Volkswagen ID.4 Drives Strong EV Sales

Electric Vehicles / 7 Comments

The ID.4 is a breakout star for Volkswagen, but the global automaker can't rest just yet.

We're entering the time of year when automakers release their first-quarter sales results, and Volkswagen's are among the first out of the gate. The German auto giant saw increases in some areas, most notably in operating profit and EV sales, but is clear-eyed in its realization that significant challenges lie ahead.

Volkswagen's operating profit grew to €513 million (around $539 million), up from €490 million ($515 million) in the same period the year before. Sales revenues fell from the first quarter of 2021 to €15 billion ($15.7 million). Total vehicle deliveries tallied one million units, a decrease from 2021's 1.36 million. The automaker blames parts shortages and war for the drop in deliveries, but it has other reasons to be optimistic.

2021-2022 Volkswagen ID.4 Front Angle View Volkswagen 2021-2022 Volkswagen ID.4 Side View Driving Volkswagen 2021-2022 Volkswagen ID.4 Aft View Volkswagen 2021-2022 Volkswagen ID.4 Rear View Driving Volkswagen
2021-2022 Volkswagen ID.4 Front Angle View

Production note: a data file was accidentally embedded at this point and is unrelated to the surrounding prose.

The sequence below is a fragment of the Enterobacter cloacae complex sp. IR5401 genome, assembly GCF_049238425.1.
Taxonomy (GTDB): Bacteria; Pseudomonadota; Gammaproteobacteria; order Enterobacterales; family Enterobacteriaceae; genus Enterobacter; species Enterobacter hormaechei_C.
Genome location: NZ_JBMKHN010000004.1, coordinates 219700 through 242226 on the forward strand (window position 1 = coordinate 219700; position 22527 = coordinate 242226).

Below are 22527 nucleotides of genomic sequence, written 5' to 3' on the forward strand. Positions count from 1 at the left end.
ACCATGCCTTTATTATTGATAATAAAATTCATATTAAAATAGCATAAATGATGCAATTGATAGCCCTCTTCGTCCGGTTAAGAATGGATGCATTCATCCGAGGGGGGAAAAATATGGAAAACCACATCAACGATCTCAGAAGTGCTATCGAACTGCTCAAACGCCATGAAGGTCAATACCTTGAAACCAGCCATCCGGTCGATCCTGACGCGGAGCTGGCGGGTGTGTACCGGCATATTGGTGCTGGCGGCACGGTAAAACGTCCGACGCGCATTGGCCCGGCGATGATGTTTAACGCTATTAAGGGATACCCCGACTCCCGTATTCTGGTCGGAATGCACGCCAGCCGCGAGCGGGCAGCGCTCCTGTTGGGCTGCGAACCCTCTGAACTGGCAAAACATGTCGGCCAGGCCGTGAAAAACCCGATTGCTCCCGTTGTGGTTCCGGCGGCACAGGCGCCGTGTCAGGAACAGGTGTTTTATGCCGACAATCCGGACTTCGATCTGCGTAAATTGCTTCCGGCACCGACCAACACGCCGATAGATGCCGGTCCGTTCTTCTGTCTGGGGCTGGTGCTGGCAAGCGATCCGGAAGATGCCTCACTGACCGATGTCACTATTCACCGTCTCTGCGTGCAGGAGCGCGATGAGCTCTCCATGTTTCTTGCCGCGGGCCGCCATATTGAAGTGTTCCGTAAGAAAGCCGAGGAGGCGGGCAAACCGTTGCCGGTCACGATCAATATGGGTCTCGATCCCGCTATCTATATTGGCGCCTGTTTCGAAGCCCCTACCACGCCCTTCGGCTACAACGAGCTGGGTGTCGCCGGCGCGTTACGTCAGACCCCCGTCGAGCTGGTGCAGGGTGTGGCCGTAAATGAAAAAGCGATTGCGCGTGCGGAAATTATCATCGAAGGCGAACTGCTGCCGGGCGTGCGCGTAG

2021-2022 Volkswagen ID.4 Side View Driving
2021-2022 Volkswagen ID.4 Aft View
2021-2022 Volkswagen ID.4 Rear View Driving

Volkswagen says it delivered 53,400 electric vehicles in the first three months of the year, up 74 percent from 2021. More than half of its sales came from the new ID.4, which VW notes sold 30,300 units. The electric SUV has been massively popular for VW, and the automaker's already rolling out improvements via over-the-air updates.

Volkswagen moved some cars in the first quarter, but it's got a long way to go before digging itself out of the hole it's in. The automaker says it has a historic backlog of more than 670,000 vehicles in Europe, and it stated earlier that new orders will take until 2023 to fulfill. In May, VW will open a new ID.4 production line at its plant in Emden, Germany, and later this year, Chattanooga will begin producing the electric crossover.

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In addition to rising to meet the demand, Volkswagen wants to improve its cost efficiency, citing Russia's invasion of Ukraine and the ongoing effects of the pandemic in China as notable disruptions. The automaker believes that cutting costs and improving quality will help it buffer against shifting international winds. Still, it's careful to note that its outlook depends on how the war in Ukraine proceeds and how it impacts VW's businesses.

The Wolfsburg-based automaker expects to shift 25 percent of its sales to electric vehicles by 2026, which is a big jump from the 5 to 6 percent we see today. To get there, VW will invest billions in its charging network, facilities, and vehicle development efforts, including a target of $7.1 billion in North America, where the company says it will introduce 25 new EV models by 2030.

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